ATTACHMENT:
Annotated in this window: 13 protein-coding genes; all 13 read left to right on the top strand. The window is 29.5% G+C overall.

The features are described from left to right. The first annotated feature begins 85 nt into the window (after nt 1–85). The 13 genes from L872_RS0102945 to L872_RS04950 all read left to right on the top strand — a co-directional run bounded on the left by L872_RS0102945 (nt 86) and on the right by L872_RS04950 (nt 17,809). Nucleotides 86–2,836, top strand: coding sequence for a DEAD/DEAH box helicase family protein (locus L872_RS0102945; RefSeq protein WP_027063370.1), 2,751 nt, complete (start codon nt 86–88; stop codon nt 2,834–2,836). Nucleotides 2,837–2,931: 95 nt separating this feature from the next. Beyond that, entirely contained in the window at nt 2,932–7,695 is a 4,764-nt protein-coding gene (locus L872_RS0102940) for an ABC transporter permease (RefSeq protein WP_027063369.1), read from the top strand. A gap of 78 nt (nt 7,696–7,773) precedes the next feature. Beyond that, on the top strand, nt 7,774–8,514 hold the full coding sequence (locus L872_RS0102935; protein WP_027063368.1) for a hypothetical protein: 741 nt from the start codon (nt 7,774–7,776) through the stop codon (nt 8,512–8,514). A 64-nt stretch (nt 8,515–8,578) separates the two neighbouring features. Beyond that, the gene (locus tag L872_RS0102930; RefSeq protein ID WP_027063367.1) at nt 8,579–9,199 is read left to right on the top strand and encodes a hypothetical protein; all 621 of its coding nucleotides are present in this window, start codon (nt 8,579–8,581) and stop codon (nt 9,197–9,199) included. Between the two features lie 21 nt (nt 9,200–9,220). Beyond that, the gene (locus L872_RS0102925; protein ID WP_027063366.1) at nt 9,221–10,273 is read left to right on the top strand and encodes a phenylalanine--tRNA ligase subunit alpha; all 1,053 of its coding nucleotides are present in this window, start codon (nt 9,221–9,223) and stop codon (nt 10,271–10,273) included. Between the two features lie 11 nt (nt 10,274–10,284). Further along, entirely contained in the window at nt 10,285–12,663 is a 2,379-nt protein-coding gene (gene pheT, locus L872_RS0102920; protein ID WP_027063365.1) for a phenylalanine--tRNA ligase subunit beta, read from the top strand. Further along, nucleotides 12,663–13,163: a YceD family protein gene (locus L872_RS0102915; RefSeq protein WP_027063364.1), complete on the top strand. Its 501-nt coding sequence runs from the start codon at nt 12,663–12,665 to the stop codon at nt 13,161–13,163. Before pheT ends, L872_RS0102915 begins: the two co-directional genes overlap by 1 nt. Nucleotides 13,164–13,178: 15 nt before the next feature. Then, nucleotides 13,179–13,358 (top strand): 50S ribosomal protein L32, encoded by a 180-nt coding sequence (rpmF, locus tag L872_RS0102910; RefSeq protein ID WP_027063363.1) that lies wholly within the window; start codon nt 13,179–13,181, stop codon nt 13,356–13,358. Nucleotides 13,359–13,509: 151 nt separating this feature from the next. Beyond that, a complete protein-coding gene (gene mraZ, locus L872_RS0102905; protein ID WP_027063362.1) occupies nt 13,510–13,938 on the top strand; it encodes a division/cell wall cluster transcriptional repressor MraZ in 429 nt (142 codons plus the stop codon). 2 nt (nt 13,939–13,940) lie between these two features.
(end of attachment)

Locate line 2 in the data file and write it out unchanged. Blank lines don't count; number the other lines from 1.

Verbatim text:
The features are described from left to right. The first annotated feature begins 85 nt into the window (after nt 1–85). The 13 genes from L872_RS0102945 to L872_RS04950 all read left to right on the top strand — a co-directional run bounded on the left by L872_RS0102945 (nt 86) and on the right by L872_RS04950 (nt 17,809). Nucleotides 86–2,836, top strand: coding sequence for a DEAD/DEAH box helicase family protein (locus L872_RS0102945; RefSeq protein WP_027063370.1), 2,751 nt, complete (start codon nt 86–88; stop codon nt 2,834–2,836). Nucleotides 2,837–2,931: 95 nt separating this feature from the next. Beyond that, entirely contained in the window at nt 2,932–7,695 is a 4,764-nt protein-coding gene (locus L872_RS0102940) for an ABC transporter permease (RefSeq protein WP_027063369.1), read from the top strand. A gap of 78 nt (nt 7,696–7,773) precedes the next feature. Beyond that, on the top strand, nt 7,774–8,514 hold the full coding sequence (locus L872_RS0102935; protein WP_027063368.1) for a hypothetical protein: 741 nt from the start codon (nt 7,774–7,776) through the stop codon (nt 8,512–8,514). A 64-nt stretch (nt 8,515–8,578) separates the two neighbouring features. Beyond that, the gene (locus tag L872_RS0102930; RefSeq protein ID WP_027063367.1) at nt 8,579–9,199 is read left to right on the top strand and encodes a hypothetical protein; all 621 of its coding nucleotides are present in this window, start codon (nt 8,579–8,581) and stop codon (nt 9,197–9,199) included. Between the two features lie 21 nt (nt 9,200–9,220). Beyond that, the gene (locus L872_RS0102925; protein ID WP_027063366.1) at nt 9,221–10,273 is read left to right on the top strand and encodes a phenylalanine--tRNA ligase subunit alpha; all 1,053 of its coding nucleotides are present in this window, start codon (nt 9,221–9,223) and stop codon (nt 10,271–10,273) included. Between the two features lie 11 nt (nt 10,274–10,284). Further along, entirely contained in the window at nt 10,285–12,663 is a 2,379-nt protein-coding gene (gene pheT, locus L872_RS0102920; protein ID WP_027063365.1) for a phenylalanine--tRNA ligase subunit beta, read from the top strand. Further along, nucleotides 12,663–13,163: a YceD family protein gene (locus L872_RS0102915; RefSeq protein WP_027063364.1), complete on the top strand. Its 501-nt coding sequence runs from the start codon at nt 12,663–12,665 to the stop codon at nt 13,161–13,163. Before pheT ends, L872_RS0102915 begins: the two co-directional genes overlap by 1 nt. Nucleotides 13,164–13,178: 15 nt before the next feature. Then, nucleotides 13,179–13,358 (top strand): 50S ribosomal protein L32, encoded by a 180-nt coding sequence (rpmF, locus tag L872_RS0102910; RefSeq protein ID WP_027063363.1) that lies wholly within the window; start codon nt 13,179–13,181, stop codon nt 13,356–13,358. Nucleotides 13,359–13,509: 151 nt separating this feature from the next. Beyond that, a complete protein-coding gene (gene mraZ, locus L872_RS0102905; protein ID WP_027063362.1) occupies nt 13,510–13,938 on the top strand; it encodes a division/cell wall cluster transcriptional repressor MraZ in 429 nt (142 codons plus the stop codon). 2 nt (nt 13,939–13,940) lie between these two features.